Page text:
According to table C6 on page 131 of the Red Book, for 2009-10, VED is projected to raise £5.6 billion. Given the changes that will take place from 2010-11, as set out in tables 1 and 2 of clause 14, I hope that the Minister will be able to tell us this afternoon what the projected VED revenues will be for 2010-11 and even for 2011-12, bearing in mind that VED principally covers light passenger vehicles, but also commercial vehicles, light vans and so forth.
I start from the point—as, I suspect, do most hon. Members apart from the flat earthers on climate change—that it is a good thing to use taxation measures to discourage polluters. Cars that emit higher levels of CO2 per mile driven pollute more and mess up the planet more, so I salute what the Government have done in recent years by introducing the 15 bands of VED in an attempt to change consumer behaviour through a tax mechanism. I similarly salute what the last Conservative Government did, following the efforts of the Campaign for Lead-free Air of which I was a member, to encourage motorists through a tax mechanism to switch from leaded to unleaded petrol. That produced changes very quickly—both in consumer behaviour and the type of vehicles produced by motor manufacturers within the UK, including the west midlands, and abroad.
In recent months, because of the oil price spike last year and what the Conservative party refers to as the age of austerity, I understand that sales of small cars are increasing proportionately to those of large cars. I would categorise a Ford Mondeo estate as a large car in respect of its dimensions and, in many versions, its engine size. I view the change as a step forward, but I stress the word “proportionately”, because although small cars may have recorded more sales in recent months, overall sales have fallen markedly. That, of course, adversely affects the motor industry around the country.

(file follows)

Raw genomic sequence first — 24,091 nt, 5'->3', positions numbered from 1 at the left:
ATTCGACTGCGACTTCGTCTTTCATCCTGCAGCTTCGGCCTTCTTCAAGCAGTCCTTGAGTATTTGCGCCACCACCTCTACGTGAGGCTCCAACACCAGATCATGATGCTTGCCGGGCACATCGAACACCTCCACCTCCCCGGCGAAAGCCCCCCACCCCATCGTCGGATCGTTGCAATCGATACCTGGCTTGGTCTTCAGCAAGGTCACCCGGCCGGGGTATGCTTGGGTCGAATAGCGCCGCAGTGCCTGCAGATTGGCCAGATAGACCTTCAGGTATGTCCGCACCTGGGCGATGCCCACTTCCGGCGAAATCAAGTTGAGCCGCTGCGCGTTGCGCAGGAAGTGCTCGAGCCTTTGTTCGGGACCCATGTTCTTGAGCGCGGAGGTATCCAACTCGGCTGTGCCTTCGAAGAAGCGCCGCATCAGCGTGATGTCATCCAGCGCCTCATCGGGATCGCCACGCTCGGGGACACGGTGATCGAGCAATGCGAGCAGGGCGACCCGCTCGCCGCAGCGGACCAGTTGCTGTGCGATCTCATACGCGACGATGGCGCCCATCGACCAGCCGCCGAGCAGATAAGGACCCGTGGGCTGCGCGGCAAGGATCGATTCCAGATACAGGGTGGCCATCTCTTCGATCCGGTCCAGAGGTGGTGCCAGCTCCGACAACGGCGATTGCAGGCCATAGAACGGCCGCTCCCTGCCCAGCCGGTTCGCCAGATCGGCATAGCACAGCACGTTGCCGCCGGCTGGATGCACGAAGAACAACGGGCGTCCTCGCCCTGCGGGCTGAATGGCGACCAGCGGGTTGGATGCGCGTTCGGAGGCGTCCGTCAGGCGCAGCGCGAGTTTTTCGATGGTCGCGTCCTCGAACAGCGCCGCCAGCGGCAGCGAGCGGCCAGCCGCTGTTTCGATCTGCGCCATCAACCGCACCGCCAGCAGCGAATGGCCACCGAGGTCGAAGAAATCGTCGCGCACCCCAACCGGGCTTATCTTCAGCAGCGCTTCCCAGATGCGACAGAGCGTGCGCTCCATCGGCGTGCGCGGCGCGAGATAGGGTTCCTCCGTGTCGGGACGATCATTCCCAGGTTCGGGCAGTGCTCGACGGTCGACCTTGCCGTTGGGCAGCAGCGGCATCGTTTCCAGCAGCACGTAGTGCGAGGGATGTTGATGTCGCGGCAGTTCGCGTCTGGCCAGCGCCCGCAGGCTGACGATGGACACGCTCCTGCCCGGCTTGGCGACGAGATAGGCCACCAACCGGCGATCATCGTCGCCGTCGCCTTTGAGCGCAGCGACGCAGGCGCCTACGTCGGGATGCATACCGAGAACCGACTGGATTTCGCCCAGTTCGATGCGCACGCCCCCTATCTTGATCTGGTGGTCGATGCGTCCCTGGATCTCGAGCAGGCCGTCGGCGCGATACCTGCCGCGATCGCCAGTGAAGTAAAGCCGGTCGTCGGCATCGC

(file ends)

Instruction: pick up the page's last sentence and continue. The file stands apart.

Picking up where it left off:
Table 1 in clause 14 shows that a new vehicle will be exempt from VED in the first year when it produces fewer than 130 g of CO2 per kilometre driven. That is a good step forward and, in future years, I urge the Government to keep the matter under review with the aim of lowering the exemption threshold from, say, 130 g to 120 g. The European Union has been striving against backward-looking motor manufacturers—those manufacturers are now, sadly, reaping the whirlwind, as are their workers—to get the average for each manufacturer’s fleet production down to 130 g. Table 1 currently provides for a first-year exemption only for those vehicles described as below the EU average.
I share the hon. Gentleman’s instincts. However, I am always a little cautious about exempting only such small cars because that makes the person in the street think it is just a ruse to provide the appearance of environmentalism, given it is so hard to find models that actually qualify for the exemption. Surely there may be some benefit in exempting some reasonably popular models of cars; they may not be right at the end of the emissions scale, but they are nevertheless near it. That might offer people what they regard as a genuine inducement rather than a bit of political manoeuvring.